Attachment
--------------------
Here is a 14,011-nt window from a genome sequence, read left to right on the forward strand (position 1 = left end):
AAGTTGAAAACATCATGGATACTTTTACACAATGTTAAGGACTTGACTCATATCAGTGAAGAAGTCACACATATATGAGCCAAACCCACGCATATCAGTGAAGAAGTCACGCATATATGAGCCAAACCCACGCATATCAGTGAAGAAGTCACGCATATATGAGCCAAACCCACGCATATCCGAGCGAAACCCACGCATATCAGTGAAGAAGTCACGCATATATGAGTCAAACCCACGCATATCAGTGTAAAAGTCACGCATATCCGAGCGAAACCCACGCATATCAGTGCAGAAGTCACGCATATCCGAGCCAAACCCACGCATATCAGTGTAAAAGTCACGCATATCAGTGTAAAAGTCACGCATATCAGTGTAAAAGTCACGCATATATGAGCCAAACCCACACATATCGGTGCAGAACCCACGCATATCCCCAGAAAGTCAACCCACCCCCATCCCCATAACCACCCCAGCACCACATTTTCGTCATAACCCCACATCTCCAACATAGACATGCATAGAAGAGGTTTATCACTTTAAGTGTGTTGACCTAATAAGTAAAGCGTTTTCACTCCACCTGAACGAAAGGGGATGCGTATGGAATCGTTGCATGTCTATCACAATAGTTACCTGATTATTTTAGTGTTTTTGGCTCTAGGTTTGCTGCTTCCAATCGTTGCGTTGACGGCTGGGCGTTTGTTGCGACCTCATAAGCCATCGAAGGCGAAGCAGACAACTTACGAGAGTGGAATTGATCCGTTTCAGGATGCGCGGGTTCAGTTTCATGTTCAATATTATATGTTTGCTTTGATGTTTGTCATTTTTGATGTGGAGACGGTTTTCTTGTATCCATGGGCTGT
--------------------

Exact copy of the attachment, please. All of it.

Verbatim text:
Here is a 14,011-nt window from a genome sequence, read left to right on the forward strand (position 1 = left end):
AAGTTGAAAACATCATGGATACTTTTACACAATGTTAAGGACTTGACTCATATCAGTGAAGAAGTCACACATATATGAGCCAAACCCACGCATATCAGTGAAGAAGTCACGCATATATGAGCCAAACCCACGCATATCAGTGAAGAAGTCACGCATATATGAGCCAAACCCACGCATATCCGAGCGAAACCCACGCATATCAGTGAAGAAGTCACGCATATATGAGTCAAACCCACGCATATCAGTGTAAAAGTCACGCATATCCGAGCGAAACCCACGCATATCAGTGCAGAAGTCACGCATATCCGAGCCAAACCCACGCATATCAGTGTAAAAGTCACGCATATCAGTGTAAAAGTCACGCATATCAGTGTAAAAGTCACGCATATATGAGCCAAACCCACACATATCGGTGCAGAACCCACGCATATCCCCAGAAAGTCAACCCACCCCCATCCCCATAACCACCCCAGCACCACATTTTCGTCATAACCCCACATCTCCAACATAGACATGCATAGAAGAGGTTTATCACTTTAAGTGTGTTGACCTAATAAGTAAAGCGTTTTCACTCCACCTGAACGAAAGGGGATGCGTATGGAATCGTTGCATGTCTATCACAATAGTTACCTGATTATTTTAGTGTTTTTGGCTCTAGGTTTGCTGCTTCCAATCGTTGCGTTGACGGCTGGGCGTTTGTTGCGACCTCATAAGCCATCGAAGGCGAAGCAGACAACTTACGAGAGTGGAATTGATCCGTTTCAGGATGCGCGGGTTCAGTTTCATGTTCAATATTATATGTTTGCTTTGATGTTTGTCATTTTTGATGTGGAGACGGTTTTCTTGTATCCATGGGCTGT